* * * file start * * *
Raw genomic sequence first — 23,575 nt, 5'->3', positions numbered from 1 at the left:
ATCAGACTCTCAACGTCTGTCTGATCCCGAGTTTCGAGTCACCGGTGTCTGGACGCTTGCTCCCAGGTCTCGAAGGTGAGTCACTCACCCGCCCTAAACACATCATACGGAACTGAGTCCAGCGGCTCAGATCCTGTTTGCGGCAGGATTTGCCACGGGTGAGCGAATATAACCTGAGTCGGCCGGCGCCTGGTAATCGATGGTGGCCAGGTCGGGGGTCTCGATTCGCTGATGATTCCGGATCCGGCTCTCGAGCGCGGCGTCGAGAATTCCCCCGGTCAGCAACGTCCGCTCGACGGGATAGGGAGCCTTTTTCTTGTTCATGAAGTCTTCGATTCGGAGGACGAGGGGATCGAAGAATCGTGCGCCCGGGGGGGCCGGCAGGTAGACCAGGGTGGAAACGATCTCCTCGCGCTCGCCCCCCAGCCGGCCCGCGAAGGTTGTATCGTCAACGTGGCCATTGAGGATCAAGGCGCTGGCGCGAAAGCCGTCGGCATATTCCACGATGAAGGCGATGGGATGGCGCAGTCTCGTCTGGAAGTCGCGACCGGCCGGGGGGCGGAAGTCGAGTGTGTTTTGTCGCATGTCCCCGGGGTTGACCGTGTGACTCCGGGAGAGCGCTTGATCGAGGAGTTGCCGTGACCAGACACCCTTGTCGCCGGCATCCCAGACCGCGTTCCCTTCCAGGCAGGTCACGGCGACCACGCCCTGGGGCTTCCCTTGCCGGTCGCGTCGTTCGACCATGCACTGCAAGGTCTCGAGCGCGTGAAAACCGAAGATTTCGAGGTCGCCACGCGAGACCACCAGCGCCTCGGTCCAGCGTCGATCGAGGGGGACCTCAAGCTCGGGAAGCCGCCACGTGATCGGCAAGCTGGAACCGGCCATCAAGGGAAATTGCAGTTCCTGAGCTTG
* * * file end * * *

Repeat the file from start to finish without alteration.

Raw genomic sequence first — 23,575 nt, 5'->3', positions numbered from 1 at the left:
ATCAGACTCTCAACGTCTGTCTGATCCCGAGTTTCGAGTCACCGGTGTCTGGACGCTTGCTCCCAGGTCTCGAAGGTGAGTCACTCACCCGCCCTAAACACATCATACGGAACTGAGTCCAGCGGCTCAGATCCTGTTTGCGGCAGGATTTGCCACGGGTGAGCGAATATAACCTGAGTCGGCCGGCGCCTGGTAATCGATGGTGGCCAGGTCGGGGGTCTCGATTCGCTGATGATTCCGGATCCGGCTCTCGAGCGCGGCGTCGAGAATTCCCCCGGTCAGCAACGTCCGCTCGACGGGATAGGGAGCCTTTTTCTTGTTCATGAAGTCTTCGATTCGGAGGACGAGGGGATCGAAGAATCGTGCGCCCGGGGGGGCCGGCAGGTAGACCAGGGTGGAAACGATCTCCTCGCGCTCGCCCCCCAGCCGGCCCGCGAAGGTTGTATCGTCAACGTGGCCATTGAGGATCAAGGCGCTGGCGCGAAAGCCGTCGGCATATTCCACGATGAAGGCGATGGGATGGCGCAGTCTCGTCTGGAAGTCGCGACCGGCCGGGGGGCGGAAGTCGAGTGTGTTTTGTCGCATGTCCCCGGGGTTGACCGTGTGACTCCGGGAGAGCGCTTGATCGAGGAGTTGCCGTGACCAGACACCCTTGTCGCCGGCATCCCAGACCGCGTTCCCTTCCAGGCAGGTCACGGCGACCACGCCCTGGGGCTTCCCTTGCCGGTCGCGTCGTTCGACCATGCACTGCAAGGTCTCGAGCGCGTGAAAACCGAAGATTTCGAGGTCGCCACGCGAGACCACCAGCGCCTCGGTCCAGCGTCGATCGAGGGGGACCTCAAGCTCGGGAAGCCGCCACGTGATCGGCAAGCTGGAACCGGCCATCAAGGGAAATTGCAGTTCCTGAGCTTG